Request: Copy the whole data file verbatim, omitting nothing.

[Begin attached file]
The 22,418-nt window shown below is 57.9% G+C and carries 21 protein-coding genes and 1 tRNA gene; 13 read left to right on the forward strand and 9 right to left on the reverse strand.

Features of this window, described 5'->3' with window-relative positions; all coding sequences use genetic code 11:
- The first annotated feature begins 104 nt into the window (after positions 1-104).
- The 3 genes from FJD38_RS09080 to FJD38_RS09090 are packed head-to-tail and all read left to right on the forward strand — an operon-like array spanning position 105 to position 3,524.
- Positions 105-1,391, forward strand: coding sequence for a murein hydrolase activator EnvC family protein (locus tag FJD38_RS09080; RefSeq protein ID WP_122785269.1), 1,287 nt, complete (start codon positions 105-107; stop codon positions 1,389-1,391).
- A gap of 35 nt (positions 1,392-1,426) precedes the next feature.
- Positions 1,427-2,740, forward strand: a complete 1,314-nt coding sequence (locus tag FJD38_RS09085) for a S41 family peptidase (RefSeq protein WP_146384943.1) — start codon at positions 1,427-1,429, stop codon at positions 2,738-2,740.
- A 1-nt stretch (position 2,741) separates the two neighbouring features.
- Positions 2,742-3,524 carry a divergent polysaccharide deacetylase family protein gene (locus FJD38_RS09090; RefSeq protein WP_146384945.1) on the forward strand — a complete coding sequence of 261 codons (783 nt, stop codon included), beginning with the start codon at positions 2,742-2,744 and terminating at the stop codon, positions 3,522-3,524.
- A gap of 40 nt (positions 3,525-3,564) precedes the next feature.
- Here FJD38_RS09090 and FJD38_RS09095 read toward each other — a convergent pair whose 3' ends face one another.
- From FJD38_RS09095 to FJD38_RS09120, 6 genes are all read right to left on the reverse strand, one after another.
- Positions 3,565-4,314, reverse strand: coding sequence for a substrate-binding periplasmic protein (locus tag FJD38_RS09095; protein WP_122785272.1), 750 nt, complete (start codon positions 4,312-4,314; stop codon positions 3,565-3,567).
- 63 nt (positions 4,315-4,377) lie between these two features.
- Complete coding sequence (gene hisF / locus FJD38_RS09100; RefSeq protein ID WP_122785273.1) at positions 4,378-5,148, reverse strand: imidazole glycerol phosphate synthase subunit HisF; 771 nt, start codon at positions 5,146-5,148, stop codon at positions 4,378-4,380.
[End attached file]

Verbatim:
The 22,418-nt window shown below is 57.9% G+C and carries 21 protein-coding genes and 1 tRNA gene; 13 read left to right on the forward strand and 9 right to left on the reverse strand.

Features of this window, described 5'->3' with window-relative positions; all coding sequences use genetic code 11:
- The first annotated feature begins 104 nt into the window (after positions 1-104).
- The 3 genes from FJD38_RS09080 to FJD38_RS09090 are packed head-to-tail and all read left to right on the forward strand — an operon-like array spanning position 105 to position 3,524.
- Positions 105-1,391, forward strand: coding sequence for a murein hydrolase activator EnvC family protein (locus tag FJD38_RS09080; RefSeq protein ID WP_122785269.1), 1,287 nt, complete (start codon positions 105-107; stop codon positions 1,389-1,391).
- A gap of 35 nt (positions 1,392-1,426) precedes the next feature.
- Positions 1,427-2,740, forward strand: a complete 1,314-nt coding sequence (locus tag FJD38_RS09085) for a S41 family peptidase (RefSeq protein WP_146384943.1) — start codon at positions 1,427-1,429, stop codon at positions 2,738-2,740.
- A 1-nt stretch (position 2,741) separates the two neighbouring features.
- Positions 2,742-3,524 carry a divergent polysaccharide deacetylase family protein gene (locus FJD38_RS09090; RefSeq protein WP_146384945.1) on the forward strand — a complete coding sequence of 261 codons (783 nt, stop codon included), beginning with the start codon at positions 2,742-2,744 and terminating at the stop codon, positions 3,522-3,524.
- A gap of 40 nt (positions 3,525-3,564) precedes the next feature.
- Here FJD38_RS09090 and FJD38_RS09095 read toward each other — a convergent pair whose 3' ends face one another.
- From FJD38_RS09095 to FJD38_RS09120, 6 genes are all read right to left on the reverse strand, one after another.
- Positions 3,565-4,314, reverse strand: coding sequence for a substrate-binding periplasmic protein (locus tag FJD38_RS09095; protein WP_122785272.1), 750 nt, complete (start codon positions 4,312-4,314; stop codon positions 3,565-3,567).
- 63 nt (positions 4,315-4,377) lie between these two features.
- Complete coding sequence (gene hisF / locus FJD38_RS09100; RefSeq protein ID WP_122785273.1) at positions 4,378-5,148, reverse strand: imidazole glycerol phosphate synthase subunit HisF; 771 nt, start codon at positions 5,146-5,148, stop codon at positions 4,378-4,380.